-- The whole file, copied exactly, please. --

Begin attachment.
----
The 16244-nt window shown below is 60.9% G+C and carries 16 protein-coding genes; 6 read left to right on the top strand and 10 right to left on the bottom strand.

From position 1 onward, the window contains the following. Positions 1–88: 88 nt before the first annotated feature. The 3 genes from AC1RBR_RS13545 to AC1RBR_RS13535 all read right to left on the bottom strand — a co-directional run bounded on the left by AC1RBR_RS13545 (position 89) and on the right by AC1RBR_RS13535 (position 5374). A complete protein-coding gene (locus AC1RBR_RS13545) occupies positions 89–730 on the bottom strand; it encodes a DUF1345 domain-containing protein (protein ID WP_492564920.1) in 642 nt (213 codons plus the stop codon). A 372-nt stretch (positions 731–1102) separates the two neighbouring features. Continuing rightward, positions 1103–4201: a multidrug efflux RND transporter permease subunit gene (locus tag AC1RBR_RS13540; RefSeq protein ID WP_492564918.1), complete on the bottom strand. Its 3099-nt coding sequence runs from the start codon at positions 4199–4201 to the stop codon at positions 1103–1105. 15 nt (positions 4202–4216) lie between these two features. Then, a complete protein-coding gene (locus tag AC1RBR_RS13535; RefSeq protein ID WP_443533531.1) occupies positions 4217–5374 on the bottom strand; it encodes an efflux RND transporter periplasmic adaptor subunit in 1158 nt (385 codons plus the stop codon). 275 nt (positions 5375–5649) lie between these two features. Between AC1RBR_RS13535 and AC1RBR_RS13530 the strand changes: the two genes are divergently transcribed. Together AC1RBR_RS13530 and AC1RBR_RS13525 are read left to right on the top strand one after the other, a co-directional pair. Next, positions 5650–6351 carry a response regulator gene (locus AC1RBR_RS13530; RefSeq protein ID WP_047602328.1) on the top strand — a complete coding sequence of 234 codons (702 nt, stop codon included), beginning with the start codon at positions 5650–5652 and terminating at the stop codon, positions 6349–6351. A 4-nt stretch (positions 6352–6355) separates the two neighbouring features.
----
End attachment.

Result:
The 16244-nt window shown below is 60.9% G+C and carries 16 protein-coding genes; 6 read left to right on the top strand and 10 right to left on the bottom strand.

From position 1 onward, the window contains the following. Positions 1–88: 88 nt before the first annotated feature. The 3 genes from AC1RBR_RS13545 to AC1RBR_RS13535 all read right to left on the bottom strand — a co-directional run bounded on the left by AC1RBR_RS13545 (position 89) and on the right by AC1RBR_RS13535 (position 5374). A complete protein-coding gene (locus AC1RBR_RS13545) occupies positions 89–730 on the bottom strand; it encodes a DUF1345 domain-containing protein (protein ID WP_492564920.1) in 642 nt (213 codons plus the stop codon). A 372-nt stretch (positions 731–1102) separates the two neighbouring features. Continuing rightward, positions 1103–4201: a multidrug efflux RND transporter permease subunit gene (locus tag AC1RBR_RS13540; RefSeq protein ID WP_492564918.1), complete on the bottom strand. Its 3099-nt coding sequence runs from the start codon at positions 4199–4201 to the stop codon at positions 1103–1105. 15 nt (positions 4202–4216) lie between these two features. Then, a complete protein-coding gene (locus tag AC1RBR_RS13535; RefSeq protein ID WP_443533531.1) occupies positions 4217–5374 on the bottom strand; it encodes an efflux RND transporter periplasmic adaptor subunit in 1158 nt (385 codons plus the stop codon). 275 nt (positions 5375–5649) lie between these two features. Between AC1RBR_RS13535 and AC1RBR_RS13530 the strand changes: the two genes are divergently transcribed. Together AC1RBR_RS13530 and AC1RBR_RS13525 are read left to right on the top strand one after the other, a co-directional pair. Next, positions 5650–6351 carry a response regulator gene (locus AC1RBR_RS13530; RefSeq protein ID WP_047602328.1) on the top strand — a complete coding sequence of 234 codons (702 nt, stop codon included), beginning with the start codon at positions 5650–5652 and terminating at the stop codon, positions 6349–6351. A 4-nt stretch (positions 6352–6355) separates the two neighbouring features.